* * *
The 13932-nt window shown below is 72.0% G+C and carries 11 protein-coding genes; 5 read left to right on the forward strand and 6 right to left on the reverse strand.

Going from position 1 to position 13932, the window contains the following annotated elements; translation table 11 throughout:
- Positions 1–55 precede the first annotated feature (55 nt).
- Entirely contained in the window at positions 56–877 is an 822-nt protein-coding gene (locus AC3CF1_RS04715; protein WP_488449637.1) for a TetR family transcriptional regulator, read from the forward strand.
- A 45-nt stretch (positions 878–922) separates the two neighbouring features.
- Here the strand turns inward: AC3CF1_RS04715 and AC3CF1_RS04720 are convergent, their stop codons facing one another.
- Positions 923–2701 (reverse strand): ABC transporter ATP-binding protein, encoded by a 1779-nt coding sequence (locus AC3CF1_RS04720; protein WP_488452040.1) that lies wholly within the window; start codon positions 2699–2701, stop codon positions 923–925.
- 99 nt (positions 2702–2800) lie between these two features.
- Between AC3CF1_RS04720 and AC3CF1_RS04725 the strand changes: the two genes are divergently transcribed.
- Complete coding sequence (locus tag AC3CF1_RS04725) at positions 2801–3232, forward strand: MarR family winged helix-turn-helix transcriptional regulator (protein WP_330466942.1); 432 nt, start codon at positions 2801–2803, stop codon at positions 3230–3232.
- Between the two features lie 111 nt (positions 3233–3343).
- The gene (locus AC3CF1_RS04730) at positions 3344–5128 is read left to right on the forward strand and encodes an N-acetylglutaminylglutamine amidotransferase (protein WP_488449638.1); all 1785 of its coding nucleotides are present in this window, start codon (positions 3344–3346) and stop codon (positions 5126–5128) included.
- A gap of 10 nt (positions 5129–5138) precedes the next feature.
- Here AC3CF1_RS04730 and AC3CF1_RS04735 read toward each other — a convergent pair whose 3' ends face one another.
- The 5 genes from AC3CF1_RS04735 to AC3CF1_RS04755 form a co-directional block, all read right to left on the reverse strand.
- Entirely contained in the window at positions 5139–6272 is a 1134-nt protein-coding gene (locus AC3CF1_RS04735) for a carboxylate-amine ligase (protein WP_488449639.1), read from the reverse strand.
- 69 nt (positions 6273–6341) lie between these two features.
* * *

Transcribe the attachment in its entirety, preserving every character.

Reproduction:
The 13932-nt window shown below is 72.0% G+C and carries 11 protein-coding genes; 5 read left to right on the forward strand and 6 right to left on the reverse strand.

Going from position 1 to position 13932, the window contains the following annotated elements; translation table 11 throughout:
- Positions 1–55 precede the first annotated feature (55 nt).
- Entirely contained in the window at positions 56–877 is an 822-nt protein-coding gene (locus AC3CF1_RS04715; protein WP_488449637.1) for a TetR family transcriptional regulator, read from the forward strand.
- A 45-nt stretch (positions 878–922) separates the two neighbouring features.
- Here the strand turns inward: AC3CF1_RS04715 and AC3CF1_RS04720 are convergent, their stop codons facing one another.
- Positions 923–2701 (reverse strand): ABC transporter ATP-binding protein, encoded by a 1779-nt coding sequence (locus AC3CF1_RS04720; protein WP_488452040.1) that lies wholly within the window; start codon positions 2699–2701, stop codon positions 923–925.
- 99 nt (positions 2702–2800) lie between these two features.
- Between AC3CF1_RS04720 and AC3CF1_RS04725 the strand changes: the two genes are divergently transcribed.
- Complete coding sequence (locus tag AC3CF1_RS04725) at positions 2801–3232, forward strand: MarR family winged helix-turn-helix transcriptional regulator (protein WP_330466942.1); 432 nt, start codon at positions 2801–2803, stop codon at positions 3230–3232.
- Between the two features lie 111 nt (positions 3233–3343).
- The gene (locus AC3CF1_RS04730) at positions 3344–5128 is read left to right on the forward strand and encodes an N-acetylglutaminylglutamine amidotransferase (protein WP_488449638.1); all 1785 of its coding nucleotides are present in this window, start codon (positions 3344–3346) and stop codon (positions 5126–5128) included.
- A gap of 10 nt (positions 5129–5138) precedes the next feature.
- Here AC3CF1_RS04730 and AC3CF1_RS04735 read toward each other — a convergent pair whose 3' ends face one another.
- The 5 genes from AC3CF1_RS04735 to AC3CF1_RS04755 form a co-directional block, all read right to left on the reverse strand.
- Entirely contained in the window at positions 5139–6272 is a 1134-nt protein-coding gene (locus AC3CF1_RS04735) for a carboxylate-amine ligase (protein WP_488449639.1), read from the reverse strand.
- 69 nt (positions 6273–6341) lie between these two features.